Producer Scott Rudin to 'step back' from film and theatre projects amid bullying allegations

The producer, who has worked on the likes of 'The Social Network', says he is 'profoundly sorry for the pain my behaviour has caused'

FILE - Writer-director Ethan Coen, from left, producer Scott Rudin and writer-director Joel Coen pose with their Oscars after the film "No Country for Old Men" won best motion picture of the year at the 80th Academy Awards in Los Angeles on Feb. 24, 2008. Rudin, one of the most successful and powerful producers, with a heap of Oscars and Tonys to show for it, has long been known for his torturous treatment of an ever-churning parade of assistants. Such behavior has long been engrained — and sometimes even celebrated — in show business. (AP Photo/Kevork Djansezian, File)

Scott Rudin is “stepping back” from film and streaming projects, along with his Broadway productions, as the fallout continues for one of the entertainment industry's most powerful and prolific producers following renewed accusations of bullying.

In a statement issued on Tuesday, Rudin said he would use the time to “work on personal issues I should have long ago". Rudin, who has many projects in various stages of development, didn't otherwise specify what “stepping back” entailed.

“I am profoundly sorry for the pain my behaviour has caused and I take this step with a commitment to grow and change,” said Rudin.

On Saturday, the producer said his work on Broadway would, for now, be filled by others, including those already at work on those productions. His responses follow a story by The Hollywood Reporter on April 7 that detailed numerous instances of alleged harsh treatment of employees of his production company, including smashing a laptop screen on an assistant's hand and throwing objects including glass bowls, staplers and baked potatoes.

FILE - Producer Scott Rudin accepts the award for best revival of a play for "Skylight" at the 69th annual Tony Awards in New York on June 7, 2015. Rudin, one of the most successful and powerful producers, with a heap of Oscars and Tonys to show for it, has long been known for his torturous treatment of an ever-churning parade of assistants. Such behavior has long been engrained — and sometimes even celebrated — in show business. (Photo by Charles Sykes/Invision/AP, File)

Rudin, 62, has long shepherded some of the most acclaimed films and Broadway shows to fruition. His productions have accumulated more than 150 Oscar nominations and some 17 Tonys.

That includes films like No Country for Old Men, The Social Network, The Truman Show, Fences and The Grand Budapest Hotel. His Broadway hits include The Book of Mormon and To Kill a Mockingbird. In the past, he's defended his workplace environment as part of a tough and competitive business.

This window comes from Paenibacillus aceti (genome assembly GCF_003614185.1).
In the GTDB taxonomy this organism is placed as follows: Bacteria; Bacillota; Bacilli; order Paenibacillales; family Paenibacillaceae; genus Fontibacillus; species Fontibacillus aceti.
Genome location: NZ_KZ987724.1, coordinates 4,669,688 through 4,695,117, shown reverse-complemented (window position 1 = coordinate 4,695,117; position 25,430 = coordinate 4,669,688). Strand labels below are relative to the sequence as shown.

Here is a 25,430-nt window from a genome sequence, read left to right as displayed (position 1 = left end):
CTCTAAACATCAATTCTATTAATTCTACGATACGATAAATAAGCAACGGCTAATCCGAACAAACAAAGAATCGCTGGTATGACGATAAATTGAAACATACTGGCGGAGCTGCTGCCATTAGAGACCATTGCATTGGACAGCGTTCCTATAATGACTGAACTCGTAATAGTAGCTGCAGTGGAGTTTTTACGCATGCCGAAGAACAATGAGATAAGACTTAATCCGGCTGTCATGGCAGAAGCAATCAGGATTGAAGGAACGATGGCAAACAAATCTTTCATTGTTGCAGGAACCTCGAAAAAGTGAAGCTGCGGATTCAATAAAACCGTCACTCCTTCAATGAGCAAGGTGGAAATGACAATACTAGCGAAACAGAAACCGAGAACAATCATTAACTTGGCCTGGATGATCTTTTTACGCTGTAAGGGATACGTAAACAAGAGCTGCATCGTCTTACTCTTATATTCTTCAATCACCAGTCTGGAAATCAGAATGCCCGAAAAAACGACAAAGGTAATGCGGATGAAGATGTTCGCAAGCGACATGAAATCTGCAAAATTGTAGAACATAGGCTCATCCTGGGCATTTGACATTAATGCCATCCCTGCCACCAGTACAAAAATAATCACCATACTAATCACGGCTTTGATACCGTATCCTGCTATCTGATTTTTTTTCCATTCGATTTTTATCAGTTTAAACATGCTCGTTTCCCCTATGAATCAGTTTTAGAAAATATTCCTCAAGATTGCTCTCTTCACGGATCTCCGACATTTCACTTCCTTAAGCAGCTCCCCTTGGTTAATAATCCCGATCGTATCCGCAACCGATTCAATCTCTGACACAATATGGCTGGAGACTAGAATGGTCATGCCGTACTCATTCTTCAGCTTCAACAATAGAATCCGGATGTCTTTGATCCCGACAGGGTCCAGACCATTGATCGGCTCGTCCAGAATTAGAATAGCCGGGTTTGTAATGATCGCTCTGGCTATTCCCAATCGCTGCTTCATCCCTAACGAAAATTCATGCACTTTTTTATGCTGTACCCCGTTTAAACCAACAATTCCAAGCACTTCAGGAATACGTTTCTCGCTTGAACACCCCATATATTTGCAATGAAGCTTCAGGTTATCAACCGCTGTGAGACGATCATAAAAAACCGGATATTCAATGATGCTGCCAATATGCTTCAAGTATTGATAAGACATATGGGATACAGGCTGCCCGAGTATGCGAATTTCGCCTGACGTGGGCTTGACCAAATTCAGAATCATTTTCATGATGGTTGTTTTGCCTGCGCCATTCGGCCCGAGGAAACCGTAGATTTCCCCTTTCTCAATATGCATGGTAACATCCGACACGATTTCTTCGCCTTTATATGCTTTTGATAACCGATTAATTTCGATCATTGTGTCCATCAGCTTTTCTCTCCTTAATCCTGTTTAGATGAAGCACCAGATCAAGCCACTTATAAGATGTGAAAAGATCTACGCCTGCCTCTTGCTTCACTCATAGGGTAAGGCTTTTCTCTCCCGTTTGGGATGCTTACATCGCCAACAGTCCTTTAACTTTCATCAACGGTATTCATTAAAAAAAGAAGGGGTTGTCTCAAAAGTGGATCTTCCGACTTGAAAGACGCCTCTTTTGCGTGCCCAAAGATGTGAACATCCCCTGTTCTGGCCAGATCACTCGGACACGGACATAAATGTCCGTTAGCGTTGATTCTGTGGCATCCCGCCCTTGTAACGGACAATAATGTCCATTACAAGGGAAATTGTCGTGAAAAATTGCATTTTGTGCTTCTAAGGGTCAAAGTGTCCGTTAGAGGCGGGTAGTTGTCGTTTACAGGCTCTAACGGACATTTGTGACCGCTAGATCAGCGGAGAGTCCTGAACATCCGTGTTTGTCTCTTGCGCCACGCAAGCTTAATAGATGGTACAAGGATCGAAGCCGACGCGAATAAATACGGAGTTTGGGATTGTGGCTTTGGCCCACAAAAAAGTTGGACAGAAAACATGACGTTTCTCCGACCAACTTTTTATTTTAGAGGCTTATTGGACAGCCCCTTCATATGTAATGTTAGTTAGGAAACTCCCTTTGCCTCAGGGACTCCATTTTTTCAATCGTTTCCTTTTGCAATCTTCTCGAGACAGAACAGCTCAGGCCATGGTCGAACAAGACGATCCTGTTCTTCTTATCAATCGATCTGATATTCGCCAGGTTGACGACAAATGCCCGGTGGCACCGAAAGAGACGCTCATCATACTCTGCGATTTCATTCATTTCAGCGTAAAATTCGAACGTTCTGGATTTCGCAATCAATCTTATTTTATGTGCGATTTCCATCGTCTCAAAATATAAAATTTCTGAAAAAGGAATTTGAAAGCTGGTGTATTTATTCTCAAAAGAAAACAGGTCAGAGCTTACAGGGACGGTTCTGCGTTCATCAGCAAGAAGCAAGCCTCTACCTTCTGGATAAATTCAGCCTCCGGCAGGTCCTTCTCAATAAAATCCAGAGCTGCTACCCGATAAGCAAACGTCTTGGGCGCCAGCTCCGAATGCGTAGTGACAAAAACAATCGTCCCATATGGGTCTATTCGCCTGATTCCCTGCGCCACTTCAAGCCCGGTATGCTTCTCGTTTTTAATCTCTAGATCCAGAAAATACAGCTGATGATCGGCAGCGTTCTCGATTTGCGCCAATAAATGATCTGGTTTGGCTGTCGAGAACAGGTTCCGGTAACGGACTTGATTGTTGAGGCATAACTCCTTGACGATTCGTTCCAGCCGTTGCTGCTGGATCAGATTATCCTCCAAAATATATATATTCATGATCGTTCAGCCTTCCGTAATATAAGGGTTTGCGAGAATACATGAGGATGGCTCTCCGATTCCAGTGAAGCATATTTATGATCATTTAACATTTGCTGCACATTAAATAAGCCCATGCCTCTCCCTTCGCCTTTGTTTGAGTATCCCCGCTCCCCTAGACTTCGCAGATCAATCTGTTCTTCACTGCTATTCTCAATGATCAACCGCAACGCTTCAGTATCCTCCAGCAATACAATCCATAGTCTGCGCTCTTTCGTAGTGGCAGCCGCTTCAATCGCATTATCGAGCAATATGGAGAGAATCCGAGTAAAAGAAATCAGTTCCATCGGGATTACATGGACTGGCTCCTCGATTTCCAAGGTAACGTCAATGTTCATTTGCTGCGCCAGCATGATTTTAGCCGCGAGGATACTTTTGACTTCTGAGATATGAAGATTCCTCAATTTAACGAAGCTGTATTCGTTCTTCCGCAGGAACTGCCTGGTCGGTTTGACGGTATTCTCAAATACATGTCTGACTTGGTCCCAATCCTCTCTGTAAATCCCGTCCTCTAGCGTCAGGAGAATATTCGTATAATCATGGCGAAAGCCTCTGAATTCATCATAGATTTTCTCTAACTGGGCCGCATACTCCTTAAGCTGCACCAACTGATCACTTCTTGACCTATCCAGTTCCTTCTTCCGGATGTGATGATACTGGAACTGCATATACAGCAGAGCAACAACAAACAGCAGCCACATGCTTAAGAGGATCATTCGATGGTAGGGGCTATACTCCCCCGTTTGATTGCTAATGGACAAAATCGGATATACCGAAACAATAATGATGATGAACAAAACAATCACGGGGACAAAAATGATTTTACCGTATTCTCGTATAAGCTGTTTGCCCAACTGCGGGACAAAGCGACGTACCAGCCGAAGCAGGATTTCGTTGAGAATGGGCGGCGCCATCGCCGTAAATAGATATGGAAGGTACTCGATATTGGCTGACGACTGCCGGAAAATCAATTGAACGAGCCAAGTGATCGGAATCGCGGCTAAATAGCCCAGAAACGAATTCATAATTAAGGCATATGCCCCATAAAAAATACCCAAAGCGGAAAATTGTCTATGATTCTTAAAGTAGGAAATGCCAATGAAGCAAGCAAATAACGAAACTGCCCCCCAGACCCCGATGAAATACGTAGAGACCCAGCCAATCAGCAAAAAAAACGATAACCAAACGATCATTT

Upcoming film projects for Rudin include Netflix's starry adaptation of the bestseller The Woman in the Window, A24's adaptation of the Tony-winning play The Humans and Joel Coen's Shakespeare adaptation The Tragedy of Macbeth, with Denzel Washington and Frances McDormand.

Current Broadway shows produced by Rudin include The Book of Mormon, To Kill a Mockingbird, West Side Story and the upcoming revival of The Music Man.

A24 is ending its relationship with Rudin on future films, said a person familiar with the company's plans, who was granted anonymity because they weren't authorised to speak publicly on the matter. The boutique studio and Rudin have collaborated on some of the most acclaimed films of recent years, including Lady Bird, Uncut Gems and Eighth Grade. In December, A24 and Rudin set plans to adapt the 2020 bestseller Shuggie Bain.

A spokesperson for A24 declined to comment.

While most of Rudin’s collaborators have been quiet following the article, several prominent labour unions earlier responded. The Actors’ Equity Association, which represents more than 51,000 professional actors and stage managers in live theatre, called on Rudin to release former employees from nondisclosure agreements signed during employment with him.

Sag-Aftra, the Actors’ Equity Association and the American Federation of Musicians Local 802 earlier released a joint statement that didn't directly address the Rudin report but spoke out against toxic workplace environments.

“Every worker deserves to do their job in an environment free of harassment of any kind, whether that harassment creates a toxic workplace or, certainly in the case of sexual harassment, when that behaviour is also against the law," the unions said.